Top 7 TCP/IP Utilities

1. Ping

The PING utility tests connectivity between two hosts. PING uses a special protocol called the Internet Control Message Protocol (ICMP) to determine whether the remote machine (website, server, etc.) can receive the test packet and reply.

Also a great way to verify whether you have TCP/IP installed and your Network Card is working.

We’ll start by Pinging the loopback address ( to verify that TCP/IP is installed and configured correctly on the local computer.

Type: PING

Top 7 TCP/IP Utilities Every Networking Pro Should Know – Ping

This tells me that TCP/IP is working as well as my Network Card.

To test out connectivity to a website all you have to do is type: ping

Top 7 TCP/IP Utilities Every Networking Pro Should Know – Ping

The results should tell you if the connection was successful or if you had any lost packets.

Packet loss describes a condition in which data packets appear to be transmitted correctly at one end of a connection, but never arrive at the other. Why? Well, there are a few possibilities.

The network connection might be poor and packets get damaged in transit or the packet was dropped at a router because of internet congestion. Some Internet Web servers may be configured to disregard ping requests for security purposes.

Note the IP address of — You can also ping this address and get the same result.

However, Ping is not just used to test websites. It can also test connectivity to various servers: DNS, DHCP, your Print server, etc. As you get more into networking you’ll realize just how handy the Ping utility can be.

2. Tracert

Tracert is very similar to Ping, except that Tracert identifies pathways taken along each hop, rather than the time it takes for each packet to return (ping).

Top 7 TCP/IP Utilities Every Networking Pro Should Know – Tracert

If I have trouble connecting to a remote host I will use Tracert to see where that connection fails. Any information sent from a source computer must travel through many computers / servers / routers (they’re all the same thing, essentially) before it reaches a destination.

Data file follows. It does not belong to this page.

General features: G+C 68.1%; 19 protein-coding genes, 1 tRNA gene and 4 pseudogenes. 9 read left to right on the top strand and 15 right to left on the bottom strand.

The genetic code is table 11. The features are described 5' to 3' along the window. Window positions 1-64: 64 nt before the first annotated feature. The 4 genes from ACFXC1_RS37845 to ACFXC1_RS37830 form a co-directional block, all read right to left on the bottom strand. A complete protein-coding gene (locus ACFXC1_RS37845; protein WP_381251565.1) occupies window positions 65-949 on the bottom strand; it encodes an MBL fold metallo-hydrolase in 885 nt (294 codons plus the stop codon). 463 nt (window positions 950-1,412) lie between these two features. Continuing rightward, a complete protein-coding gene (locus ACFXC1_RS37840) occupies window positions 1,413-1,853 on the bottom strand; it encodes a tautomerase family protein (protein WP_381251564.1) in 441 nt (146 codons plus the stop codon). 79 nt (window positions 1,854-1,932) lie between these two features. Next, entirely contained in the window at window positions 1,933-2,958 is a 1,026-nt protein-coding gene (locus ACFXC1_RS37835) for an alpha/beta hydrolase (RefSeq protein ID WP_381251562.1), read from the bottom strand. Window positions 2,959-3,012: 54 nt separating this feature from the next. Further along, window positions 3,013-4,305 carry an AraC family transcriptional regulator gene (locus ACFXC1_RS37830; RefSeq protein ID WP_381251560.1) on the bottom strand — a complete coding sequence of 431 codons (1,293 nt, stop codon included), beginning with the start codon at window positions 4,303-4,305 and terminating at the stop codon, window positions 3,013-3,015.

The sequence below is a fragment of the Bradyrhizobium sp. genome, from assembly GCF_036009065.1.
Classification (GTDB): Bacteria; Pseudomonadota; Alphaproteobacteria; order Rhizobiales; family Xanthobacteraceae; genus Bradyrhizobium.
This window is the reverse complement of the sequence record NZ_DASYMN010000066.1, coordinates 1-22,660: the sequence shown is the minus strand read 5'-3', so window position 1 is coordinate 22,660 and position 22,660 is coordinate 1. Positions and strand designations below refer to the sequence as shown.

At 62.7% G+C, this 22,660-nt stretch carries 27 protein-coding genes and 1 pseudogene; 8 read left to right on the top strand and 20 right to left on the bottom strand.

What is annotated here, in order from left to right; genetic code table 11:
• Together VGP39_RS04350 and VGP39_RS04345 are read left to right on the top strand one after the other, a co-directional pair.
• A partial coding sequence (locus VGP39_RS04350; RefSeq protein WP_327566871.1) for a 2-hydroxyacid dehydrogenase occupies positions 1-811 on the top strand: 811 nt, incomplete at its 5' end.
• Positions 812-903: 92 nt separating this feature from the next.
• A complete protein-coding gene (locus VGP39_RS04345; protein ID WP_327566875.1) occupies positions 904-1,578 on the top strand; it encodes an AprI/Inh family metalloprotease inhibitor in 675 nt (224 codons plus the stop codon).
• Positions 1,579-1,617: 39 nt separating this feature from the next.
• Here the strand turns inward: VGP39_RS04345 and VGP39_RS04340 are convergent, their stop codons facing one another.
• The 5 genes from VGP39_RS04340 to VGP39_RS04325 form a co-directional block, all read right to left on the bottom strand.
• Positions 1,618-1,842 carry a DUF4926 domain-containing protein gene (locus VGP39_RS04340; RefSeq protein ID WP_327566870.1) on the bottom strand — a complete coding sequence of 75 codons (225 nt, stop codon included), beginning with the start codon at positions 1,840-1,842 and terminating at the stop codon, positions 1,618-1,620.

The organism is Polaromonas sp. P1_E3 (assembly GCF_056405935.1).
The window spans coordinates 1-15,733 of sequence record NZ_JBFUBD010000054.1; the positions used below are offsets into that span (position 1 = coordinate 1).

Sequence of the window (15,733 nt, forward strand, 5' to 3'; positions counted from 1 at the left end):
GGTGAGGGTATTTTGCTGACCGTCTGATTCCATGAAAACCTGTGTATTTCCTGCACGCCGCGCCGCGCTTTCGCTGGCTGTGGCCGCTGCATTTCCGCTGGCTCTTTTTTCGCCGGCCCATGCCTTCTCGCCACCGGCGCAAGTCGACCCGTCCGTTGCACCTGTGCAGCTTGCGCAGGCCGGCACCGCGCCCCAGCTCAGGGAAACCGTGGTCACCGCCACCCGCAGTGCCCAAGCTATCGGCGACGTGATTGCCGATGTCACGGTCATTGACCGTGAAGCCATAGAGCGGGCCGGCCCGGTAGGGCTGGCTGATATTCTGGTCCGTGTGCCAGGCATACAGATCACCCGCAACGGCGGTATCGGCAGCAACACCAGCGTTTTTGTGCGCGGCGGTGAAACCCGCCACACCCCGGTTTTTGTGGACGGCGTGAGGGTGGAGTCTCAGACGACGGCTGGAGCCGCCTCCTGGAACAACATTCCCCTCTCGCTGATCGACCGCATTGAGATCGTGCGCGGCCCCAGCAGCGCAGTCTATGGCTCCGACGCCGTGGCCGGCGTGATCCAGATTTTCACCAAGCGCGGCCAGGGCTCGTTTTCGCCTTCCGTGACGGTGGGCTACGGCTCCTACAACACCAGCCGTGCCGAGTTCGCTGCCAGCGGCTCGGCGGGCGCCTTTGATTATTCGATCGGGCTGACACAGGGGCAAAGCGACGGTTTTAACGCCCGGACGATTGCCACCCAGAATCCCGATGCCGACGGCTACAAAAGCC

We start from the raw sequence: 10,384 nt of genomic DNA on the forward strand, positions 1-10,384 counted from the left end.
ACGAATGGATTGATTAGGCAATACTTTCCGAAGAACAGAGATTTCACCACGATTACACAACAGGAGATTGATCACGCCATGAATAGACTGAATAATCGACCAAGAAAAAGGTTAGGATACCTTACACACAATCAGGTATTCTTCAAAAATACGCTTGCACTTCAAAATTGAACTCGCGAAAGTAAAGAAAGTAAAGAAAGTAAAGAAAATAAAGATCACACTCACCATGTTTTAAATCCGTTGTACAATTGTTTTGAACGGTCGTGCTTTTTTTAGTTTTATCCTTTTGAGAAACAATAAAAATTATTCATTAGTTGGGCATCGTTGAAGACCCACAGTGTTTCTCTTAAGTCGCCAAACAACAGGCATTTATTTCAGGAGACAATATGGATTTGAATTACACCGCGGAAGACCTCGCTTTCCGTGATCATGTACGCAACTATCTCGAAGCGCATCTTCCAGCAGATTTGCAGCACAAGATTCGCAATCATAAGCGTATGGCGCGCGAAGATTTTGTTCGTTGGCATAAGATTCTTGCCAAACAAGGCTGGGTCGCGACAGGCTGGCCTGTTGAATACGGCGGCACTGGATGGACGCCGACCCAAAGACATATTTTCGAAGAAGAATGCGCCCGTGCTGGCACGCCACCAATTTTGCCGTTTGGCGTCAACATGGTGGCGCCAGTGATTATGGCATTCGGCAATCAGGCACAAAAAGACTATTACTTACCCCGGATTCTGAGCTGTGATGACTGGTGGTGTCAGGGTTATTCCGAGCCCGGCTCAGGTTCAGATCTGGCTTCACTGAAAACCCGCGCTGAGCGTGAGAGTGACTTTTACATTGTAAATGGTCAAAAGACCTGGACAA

It may not be your computer but something that is down along the way. It can also tell you if communication is slow because a link has gone down between you and the destination.

If you know there are normally 4 routers but Tracert returns 8 responses, you know your packets are taking an indirect route due to a link being down.

3. ARP

The ARP utility helps diagnose problems associated with the Address Resolution Protocol (ARP).

TCP/IP hosts use ARP to determine the physical (MAC) address that corresponds with a specific IP address. Type arp with the – a option to display IP addresses that have been resolved to MAC addresses recently.

Top 7 TCP/IP Utilities Every Networking Pro Should Know – ARP

4. Netstat

Netstat (Network Statistics) displays network connections (both incoming and outgoing), routing tables, and a number of network interface statistics.

It is an important part of the Network + exam but it’s a helpful tool in finding problems and determining the amount of traffic on the network as a performance measurement.

Top 7 TCP/IP Utilities Every Networking Pro Should Know – Netstat

Netstat –s provides statistics about incoming and outgoing traffic.

Top 7 TCP/IP Utilities Every Networking Pro Should Know – Netstat

 5. Nbtstat

Nbtstat (NetBios over TCP/IP) enables you to check information about NetBios names.

It helps us view the NetBios name cache (nbtstat -c) which shows the NetBios names and the corresponding IP address that has been resolved (nbtstat -r) by a particular host as well as the names that have been registered by the local system (nbtstat –n).

Top 7 TCP/IP Utilities Every Networking Pro Should Know – Nbtstat

6. NSLookup

NSLookup provides a command-line utility for diagnosing DNS problems. In its most basic usage, NSLookup returns the IP address with the matching host name.

Top 7 TCP/IP Utilities Every Networking Pro Should Know – NSLookup

7. IPConfig

Not part of the TCP/IP utilities but it is useful

8. whois

The whois command looks up the registration record associated with a domain name. This can show you more information about who registered and owns a domain name, including their contact information.

This command isn’t included with Windows itself, but Microsoft’s Windows Sysinternals provides a Whois tool you can download. This information is also available from many websites that can perform whois lookups for you.

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